Grumbling over Speaker Mike Johnson’s (R-La.) plans for a floor showdown on competing House Intelligence and Judiciary Committee bills has punted the debate over how to reform the nation’s warrantless surveillance powers.
The House Rules Committee pulled consideration of the two bills after a GOP conference meeting that was staged as a debate over reforming Section 702 of the Foreign Surveillance Intelligence Act (FISA), which allows the government to spy on foreigners overseas.
But the differences between the two pieces of legislation took a backseat to Johnson’s plan for resolving a months-long standoff over how to reconcile differences between the two bills, thwarting his plan for a “Queen of the Hill” battle that would bring both to the floor for a vote.
While the unusual process would allow consideration of both bills, it would not allow for amendments, alarming members who want to hash out differences between the two approaches.
“I don’t think that’s the way to do business. What we’re going to do is we’re gonna take two bills that we have strong disagreements on and say, ‘Sorry, take it or leave it. A or B?’” Rep. Chip Roy (R-Texas) said.
Rep. Ralph Norman (R-S.C.), another Rules member, also dismissed the process, saying “It’s not a beauty pageant.”
“It’s not the best way, you don’t flip a coin,” he added.
A FISA 702 extension has been included in the defense policy bill, which if approved would buy the House until mid-April to find a solution.
But the failure to follow through with Johnson’s preferred approach is yet another example of the deep divisions in the GOP — ones that are not easily managed.
Rep. Dan Bishop (R-N.C.), both a Rules and Judiciary member, said he believes Johnson needs to back one of the two proposals, adding that the Queen of the Hill idea “epitomizes Congress’s stupidity.”
“Certainly he should,” he said of the need to pick, advocating for the Judiciary bill he helped work on and contending they are the committee of jurisdiction.
“Mike Johnson is a great guy. He’s under all the pressure that Washington brings to bear. And he’ll figure out a path given sufficient time.”
Johnson elected to go with the uncommon procedure after the two panels split over how to reform FISA 702, which sweeps up information of Americans who communicate with foreign targets.
It’s a database of information the intelligence community argues they need real-time access to in order to thwart terrorism, but one that has also been abused by the FBI.
The House Judiciary bill would require a warrant to access information on Americans captured under 702 — something critics see as blinding law enforcement to critical information.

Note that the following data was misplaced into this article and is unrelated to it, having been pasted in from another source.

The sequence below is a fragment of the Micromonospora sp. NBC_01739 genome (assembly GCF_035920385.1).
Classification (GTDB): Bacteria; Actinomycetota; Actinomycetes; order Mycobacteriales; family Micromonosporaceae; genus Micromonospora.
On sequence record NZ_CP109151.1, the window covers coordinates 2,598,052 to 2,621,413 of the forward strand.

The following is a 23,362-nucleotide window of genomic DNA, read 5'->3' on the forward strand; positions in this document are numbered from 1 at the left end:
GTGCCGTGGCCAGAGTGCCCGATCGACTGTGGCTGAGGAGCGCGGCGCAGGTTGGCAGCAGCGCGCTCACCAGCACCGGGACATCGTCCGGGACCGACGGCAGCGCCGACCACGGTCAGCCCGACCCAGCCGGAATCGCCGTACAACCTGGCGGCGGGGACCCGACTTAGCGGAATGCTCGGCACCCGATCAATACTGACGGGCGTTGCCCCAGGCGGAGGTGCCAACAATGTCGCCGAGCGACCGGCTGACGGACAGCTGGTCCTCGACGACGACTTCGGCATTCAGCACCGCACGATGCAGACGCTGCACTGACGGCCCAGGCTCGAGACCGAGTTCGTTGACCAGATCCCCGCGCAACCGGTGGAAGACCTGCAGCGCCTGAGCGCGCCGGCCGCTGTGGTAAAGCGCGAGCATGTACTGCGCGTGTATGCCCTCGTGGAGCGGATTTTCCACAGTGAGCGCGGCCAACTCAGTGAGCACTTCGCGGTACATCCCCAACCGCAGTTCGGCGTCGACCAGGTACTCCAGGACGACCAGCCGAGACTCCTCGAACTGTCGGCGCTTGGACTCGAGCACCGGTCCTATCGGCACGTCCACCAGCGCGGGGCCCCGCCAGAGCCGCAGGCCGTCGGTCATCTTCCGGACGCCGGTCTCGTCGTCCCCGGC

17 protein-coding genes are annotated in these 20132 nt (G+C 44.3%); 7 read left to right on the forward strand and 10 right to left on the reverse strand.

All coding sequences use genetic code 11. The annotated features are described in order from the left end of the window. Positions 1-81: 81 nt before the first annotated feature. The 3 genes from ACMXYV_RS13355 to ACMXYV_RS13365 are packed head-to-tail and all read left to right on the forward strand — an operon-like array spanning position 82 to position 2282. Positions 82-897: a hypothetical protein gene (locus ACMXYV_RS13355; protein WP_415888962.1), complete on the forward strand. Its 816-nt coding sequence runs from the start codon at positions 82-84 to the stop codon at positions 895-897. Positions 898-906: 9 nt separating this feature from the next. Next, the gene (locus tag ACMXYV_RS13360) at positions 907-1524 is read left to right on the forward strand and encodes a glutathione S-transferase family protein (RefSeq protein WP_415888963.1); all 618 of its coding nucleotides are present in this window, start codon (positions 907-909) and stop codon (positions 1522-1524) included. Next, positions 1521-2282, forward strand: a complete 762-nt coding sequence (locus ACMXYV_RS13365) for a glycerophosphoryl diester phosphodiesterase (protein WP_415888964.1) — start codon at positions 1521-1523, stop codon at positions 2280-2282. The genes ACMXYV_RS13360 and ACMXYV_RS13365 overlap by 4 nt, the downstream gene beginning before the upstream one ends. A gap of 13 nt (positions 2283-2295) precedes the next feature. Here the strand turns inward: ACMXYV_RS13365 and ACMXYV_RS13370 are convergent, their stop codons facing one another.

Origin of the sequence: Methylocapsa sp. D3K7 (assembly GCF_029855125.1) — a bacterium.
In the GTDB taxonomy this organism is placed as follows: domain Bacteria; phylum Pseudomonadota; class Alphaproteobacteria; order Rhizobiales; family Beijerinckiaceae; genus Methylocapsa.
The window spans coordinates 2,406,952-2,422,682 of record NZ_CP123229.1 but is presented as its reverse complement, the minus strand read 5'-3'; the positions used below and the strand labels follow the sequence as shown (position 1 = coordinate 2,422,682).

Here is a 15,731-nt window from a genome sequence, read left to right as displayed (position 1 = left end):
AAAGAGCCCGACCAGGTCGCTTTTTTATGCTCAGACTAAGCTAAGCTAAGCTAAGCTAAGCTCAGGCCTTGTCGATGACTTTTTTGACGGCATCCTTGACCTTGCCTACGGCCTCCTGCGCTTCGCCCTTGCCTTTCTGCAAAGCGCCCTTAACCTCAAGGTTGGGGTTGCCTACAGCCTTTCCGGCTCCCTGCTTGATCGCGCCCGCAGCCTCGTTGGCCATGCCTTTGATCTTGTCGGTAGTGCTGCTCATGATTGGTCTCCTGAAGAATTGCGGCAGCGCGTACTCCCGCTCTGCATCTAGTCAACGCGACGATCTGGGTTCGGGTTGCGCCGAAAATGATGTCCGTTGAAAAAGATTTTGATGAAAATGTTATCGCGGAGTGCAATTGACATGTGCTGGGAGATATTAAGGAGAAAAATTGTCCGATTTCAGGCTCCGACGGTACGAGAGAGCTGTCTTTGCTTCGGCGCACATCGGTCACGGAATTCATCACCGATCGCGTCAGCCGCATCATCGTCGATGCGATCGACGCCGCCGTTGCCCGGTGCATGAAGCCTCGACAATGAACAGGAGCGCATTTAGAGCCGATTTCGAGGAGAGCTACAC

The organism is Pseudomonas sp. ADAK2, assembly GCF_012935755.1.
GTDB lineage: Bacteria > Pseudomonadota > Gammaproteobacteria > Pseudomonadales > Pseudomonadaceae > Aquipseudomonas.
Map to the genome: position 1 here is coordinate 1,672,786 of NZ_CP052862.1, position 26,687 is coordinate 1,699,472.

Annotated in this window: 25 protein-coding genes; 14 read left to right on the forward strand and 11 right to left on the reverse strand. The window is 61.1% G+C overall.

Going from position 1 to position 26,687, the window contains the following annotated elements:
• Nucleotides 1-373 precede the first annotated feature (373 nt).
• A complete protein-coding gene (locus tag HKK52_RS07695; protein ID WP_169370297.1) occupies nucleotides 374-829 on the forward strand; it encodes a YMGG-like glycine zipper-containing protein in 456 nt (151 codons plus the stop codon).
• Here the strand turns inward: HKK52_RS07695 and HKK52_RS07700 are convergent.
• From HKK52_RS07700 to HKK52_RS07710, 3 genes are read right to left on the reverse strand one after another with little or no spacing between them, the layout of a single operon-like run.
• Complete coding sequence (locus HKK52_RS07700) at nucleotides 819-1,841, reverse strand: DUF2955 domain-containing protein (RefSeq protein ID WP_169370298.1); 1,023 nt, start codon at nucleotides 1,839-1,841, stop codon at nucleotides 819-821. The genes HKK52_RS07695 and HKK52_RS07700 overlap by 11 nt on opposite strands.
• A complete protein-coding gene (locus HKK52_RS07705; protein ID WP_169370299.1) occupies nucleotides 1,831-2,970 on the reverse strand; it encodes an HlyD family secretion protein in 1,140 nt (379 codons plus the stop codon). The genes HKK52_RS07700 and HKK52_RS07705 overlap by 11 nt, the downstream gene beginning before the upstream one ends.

The House Intelligence bill would limit the number of FBI personnel who can conduct searches and includes other reform measures, but critics see its broad language as expanding the authority of 702. That includes allowing its use to screen anyone coming to the U.S. — something critics fear would improperly use a terrorism authority within immigration.
Despite other significant overlap between the bills, those two positions are not easily resolved.
“I feel like we could do a better job of getting those two bills together and coming up with one bill … Very few people on either side of the aisle deal a lot with FISA and understand the intricacies, and so to ask for a Queen of the Hill vote is, I think it really misses the point,” said Rep. Ken Buck (R-Colo.), one of the few Judiciary members opposed to his panel’s approach.
“Because you’ve got two sets of experts and they disagree. And now it’s just gonna be a popularity contest. It’s not really going to be on the merits of the bills.”
With several Rules Committee members also serving on Judiciary, many said that was their preferred package to move forward.
“Judiciary has primary jurisdiction. We should put that bill on the floor … I would put Judiciary on the floor with all the amendments the Intel Committee wants with up or down votes,” said Rep. Thomas Massie (R-Ky.), who serves on Judiciary and Rules.
“Or alternatively, the Speaker should sit down with the two chairmen and a parliamentarian and say, ‘Okay, you have jurisdiction here. You have jurisdiction here. And you guys write each of your respective jurisdictions’ provisions.”
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This story originally Appeared on The Hill